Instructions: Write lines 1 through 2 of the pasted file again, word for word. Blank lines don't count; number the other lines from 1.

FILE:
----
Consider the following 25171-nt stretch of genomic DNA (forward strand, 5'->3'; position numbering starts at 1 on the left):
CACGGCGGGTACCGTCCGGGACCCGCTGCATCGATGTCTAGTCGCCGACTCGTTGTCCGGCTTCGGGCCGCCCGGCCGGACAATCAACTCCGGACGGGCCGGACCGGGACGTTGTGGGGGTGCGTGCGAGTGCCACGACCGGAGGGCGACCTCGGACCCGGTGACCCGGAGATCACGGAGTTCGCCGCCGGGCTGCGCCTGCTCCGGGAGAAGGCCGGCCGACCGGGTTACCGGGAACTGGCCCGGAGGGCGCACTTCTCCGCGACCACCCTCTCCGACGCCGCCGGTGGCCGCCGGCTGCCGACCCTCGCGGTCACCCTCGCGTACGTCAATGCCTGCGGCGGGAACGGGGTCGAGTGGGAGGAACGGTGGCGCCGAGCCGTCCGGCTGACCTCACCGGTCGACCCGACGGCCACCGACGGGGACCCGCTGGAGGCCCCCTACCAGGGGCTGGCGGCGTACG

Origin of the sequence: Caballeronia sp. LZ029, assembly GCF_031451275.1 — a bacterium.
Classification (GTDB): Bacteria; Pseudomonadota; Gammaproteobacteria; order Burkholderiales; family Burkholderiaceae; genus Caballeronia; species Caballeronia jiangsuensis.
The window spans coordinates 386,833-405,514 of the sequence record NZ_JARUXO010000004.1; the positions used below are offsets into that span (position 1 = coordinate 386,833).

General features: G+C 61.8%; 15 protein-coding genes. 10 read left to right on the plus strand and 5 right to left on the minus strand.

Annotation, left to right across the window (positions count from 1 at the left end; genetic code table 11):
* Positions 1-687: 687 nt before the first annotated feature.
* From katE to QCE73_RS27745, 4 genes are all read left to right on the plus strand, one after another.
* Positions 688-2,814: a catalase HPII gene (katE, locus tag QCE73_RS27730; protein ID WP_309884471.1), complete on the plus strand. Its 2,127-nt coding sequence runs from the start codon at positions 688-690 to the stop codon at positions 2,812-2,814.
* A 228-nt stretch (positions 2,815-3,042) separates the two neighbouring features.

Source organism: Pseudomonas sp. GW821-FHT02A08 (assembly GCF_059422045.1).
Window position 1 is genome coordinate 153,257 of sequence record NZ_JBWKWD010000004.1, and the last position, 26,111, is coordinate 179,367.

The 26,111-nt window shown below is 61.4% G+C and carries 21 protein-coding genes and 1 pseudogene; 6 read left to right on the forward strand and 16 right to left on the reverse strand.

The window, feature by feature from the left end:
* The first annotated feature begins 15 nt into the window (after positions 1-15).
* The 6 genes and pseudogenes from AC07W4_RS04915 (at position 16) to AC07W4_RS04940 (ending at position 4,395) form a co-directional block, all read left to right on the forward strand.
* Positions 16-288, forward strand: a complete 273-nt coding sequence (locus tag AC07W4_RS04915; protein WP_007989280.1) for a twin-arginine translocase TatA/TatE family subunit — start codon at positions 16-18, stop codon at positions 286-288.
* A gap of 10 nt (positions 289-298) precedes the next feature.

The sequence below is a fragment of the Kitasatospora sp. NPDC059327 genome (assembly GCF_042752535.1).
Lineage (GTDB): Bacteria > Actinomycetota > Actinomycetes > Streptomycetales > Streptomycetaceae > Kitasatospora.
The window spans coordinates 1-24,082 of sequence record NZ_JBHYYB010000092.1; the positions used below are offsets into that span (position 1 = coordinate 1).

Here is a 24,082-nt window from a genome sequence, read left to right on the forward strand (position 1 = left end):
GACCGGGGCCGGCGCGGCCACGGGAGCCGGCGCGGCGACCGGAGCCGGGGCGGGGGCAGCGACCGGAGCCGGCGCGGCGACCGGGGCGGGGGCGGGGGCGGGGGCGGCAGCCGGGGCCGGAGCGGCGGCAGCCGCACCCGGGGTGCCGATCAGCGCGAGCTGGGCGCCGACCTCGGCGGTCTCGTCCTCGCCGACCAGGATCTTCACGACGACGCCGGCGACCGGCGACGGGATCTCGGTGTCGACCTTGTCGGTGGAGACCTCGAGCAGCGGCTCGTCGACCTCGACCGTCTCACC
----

Consider the following 25171-nt stretch of genomic DNA (forward strand, 5'->3'; position numbering starts at 1 on the left):
CACGGCGGGTACCGTCCGGGACCCGCTGCATCGATGTCTAGTCGCCGACTCGTTGTCCGGCTTCGGGCCGCCCGGCCGGACAATCAACTCCGGACGGGCCGGACCGGGACGTTGTGGGGGTGCGTGCGAGTGCCACGACCGGAGGGCGACCTCGGACCCGGTGACCCGGAGATCACGGAGTTCGCCGCCGGGCTGCGCCTGCTCCGGGAGAAGGCCGGCCGACCGGGTTACCGGGAACTGGCCCGGAGGGCGCACTTCTCCGCGACCACCCTCTCCGACGCCGCCGGTGGCCGCCGGCTGCCGACCCTCGCGGTCACCCTCGCGTACGTCAATGCCTGCGGCGGGAACGGGGTCGAGTGGGAGGAACGGTGGCGCCGAGCCGTCCGGCTGACCTCACCGGTCGACCCGACGGCCACCGACGGGGACCCGCTGGAGGCCCCCTACCAGGGGCTGGCGGCGTACG